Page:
Of the five induction factors studied, strain, growth phase, and oxygen level did not affect the outcome of the VBNC state in ASW at 4°C. When no culturable cells were found in 1 mL microcosms, 28.7–43.8% of the cells from the initial population maintaining viability. However, all the three factors influenced the speed of formation of non-culturable cells.
Several studies have reported differences in VBNC progress across different bacterial strains (Besnard et al., 2002; Pinto et al., 2011). We found differences in the VBNC progress varied not only within the same species but also within the same serotype, and the same biotype in V. cholerae. V. cholerae strain O395 exhibited a more rapid loss of culturability than the V. cholerae O1 El Tor strains. Within the same biotype, C6706 needed longer time to achieve total loss of culturability than N16961 in ASW at 4°C, although there were no significant differences in the LCT50 and LCT90 between the two strains. These findings suggested that the differences were likely related to the similarity of the genetic backgrounds of the V. cholerae strains.
Exponential-phase cells were found to enter the non-culturable state faster than stationary-phase cells. Similarly, previous studies of Aeromonas hydrophila and E. coli have also pointed out that the stationary-phase could delay the development of the VBNC state (Reissbrodt et al., 2002; Maalej et al., 2004). However, the LCT50 and LCT90 values in our study revealed that most of the cells lose their cultivability faster in the stationary phase. Furthermore, after no clones were formed in the exponential-phase, the stationary phase cells only produced <10 CFU/mL. As the initial cell number of 108/mL, this proportion of cells cannot represent the total mass. Therefore, although we found that the growth phase may influence the progress of VBNC, there is insufficient data to confirm whether the stationary-phase causes delays in reaching the VBNC state in V. cholerae.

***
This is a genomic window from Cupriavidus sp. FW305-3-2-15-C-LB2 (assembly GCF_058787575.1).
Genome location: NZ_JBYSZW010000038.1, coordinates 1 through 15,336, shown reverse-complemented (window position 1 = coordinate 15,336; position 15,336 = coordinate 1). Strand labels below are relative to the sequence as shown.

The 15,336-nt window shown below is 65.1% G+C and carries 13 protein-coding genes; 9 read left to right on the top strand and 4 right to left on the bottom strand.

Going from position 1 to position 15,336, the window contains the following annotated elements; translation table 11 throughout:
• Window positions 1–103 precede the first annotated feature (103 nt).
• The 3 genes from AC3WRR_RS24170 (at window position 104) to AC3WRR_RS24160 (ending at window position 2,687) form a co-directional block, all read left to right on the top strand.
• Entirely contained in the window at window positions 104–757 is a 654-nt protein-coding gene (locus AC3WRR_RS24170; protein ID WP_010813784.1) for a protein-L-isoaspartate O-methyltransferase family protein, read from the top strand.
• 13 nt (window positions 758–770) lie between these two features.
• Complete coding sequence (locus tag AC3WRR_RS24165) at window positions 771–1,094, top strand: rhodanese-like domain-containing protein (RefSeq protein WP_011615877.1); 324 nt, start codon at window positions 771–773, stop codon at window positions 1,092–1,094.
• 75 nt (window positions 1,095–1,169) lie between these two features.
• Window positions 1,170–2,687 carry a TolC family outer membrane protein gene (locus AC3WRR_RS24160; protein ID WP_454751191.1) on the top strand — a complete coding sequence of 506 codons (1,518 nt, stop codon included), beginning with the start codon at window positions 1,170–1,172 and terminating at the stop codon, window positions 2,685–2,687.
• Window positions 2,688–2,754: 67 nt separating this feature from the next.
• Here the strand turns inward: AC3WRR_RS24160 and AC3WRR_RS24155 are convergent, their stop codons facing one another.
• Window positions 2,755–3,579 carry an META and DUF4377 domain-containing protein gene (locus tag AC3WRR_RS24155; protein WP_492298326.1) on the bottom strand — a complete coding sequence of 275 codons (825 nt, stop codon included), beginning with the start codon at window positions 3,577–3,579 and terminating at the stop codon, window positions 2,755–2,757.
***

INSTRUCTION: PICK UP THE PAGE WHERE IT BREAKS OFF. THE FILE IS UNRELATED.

Not much is known about the effect of oxygen on the development of VBNC. To our knowledge, the only two studies investigating this have presented contradictory results. One study on Campylobacter jejuni reported that aeration could accelerate the development of the VBNC state (Rollins and Colwell, 1986), whereas in the other study, aeration was found to delay the development of VBNC for wine microorganisms (Millet and Lonvaud-Funel, 2000). Previous studies showed that the commercially available antioxidant Oxyrase helped resuscitate Salmonella enterica and E. coli from the VBNC state, although the influence of oxygen on VBNC development was not mentioned in the studies (Reissbrodt et al., 2002). In the present study, oxygen limitation obviously delayed the development of the VBNC state. The largest difference in the CFU between the presence and absence of oxygen reached nearly 106-fold in all the three strains, suggesting that aerobic metabolism or oxygen injury might play a part in the mechanism of VBNC development.
The other two factors, temperature and starvation, have been most often used in previous studies to induce the VBNC state (Oliver, 2005; Trevors, 2011; Pinto et al., 2015). It is well-known that the VBNC state can be induced in many bacterial species by a combination of low temperature and starvation (Rollins and Colwell, 1986; Hoff, 1989; Oliver et al., 1991; Bovill and Mackey, 1997; Ghezzi and Steck, 1999; Boaretti et al., 2003; Fera et al., 2008). However, the role of these two factors have not been well-studied. Here, we found that the development of VBNC could be blocked simply by elevating the temperature or by adding LB to the culture medium. Increasing the temperature of the control condition in ASW may lead to a rapid decomposition of cells whose nutrients might be then used to maintain the culturability of the surviving cells. These results indicated that a low temperature is necessary to induce the VBNC state of V. cholerae in ASW. It is interesting that temperature alone may work as a “switch” to control the outcome of VBNC induction in ASW. It would be useful to find out the exact temperature that initiates the VBNC process. Comparative studies over a small range of the temperature might provide helpful clues to the genetic regulation behind the VBNC development.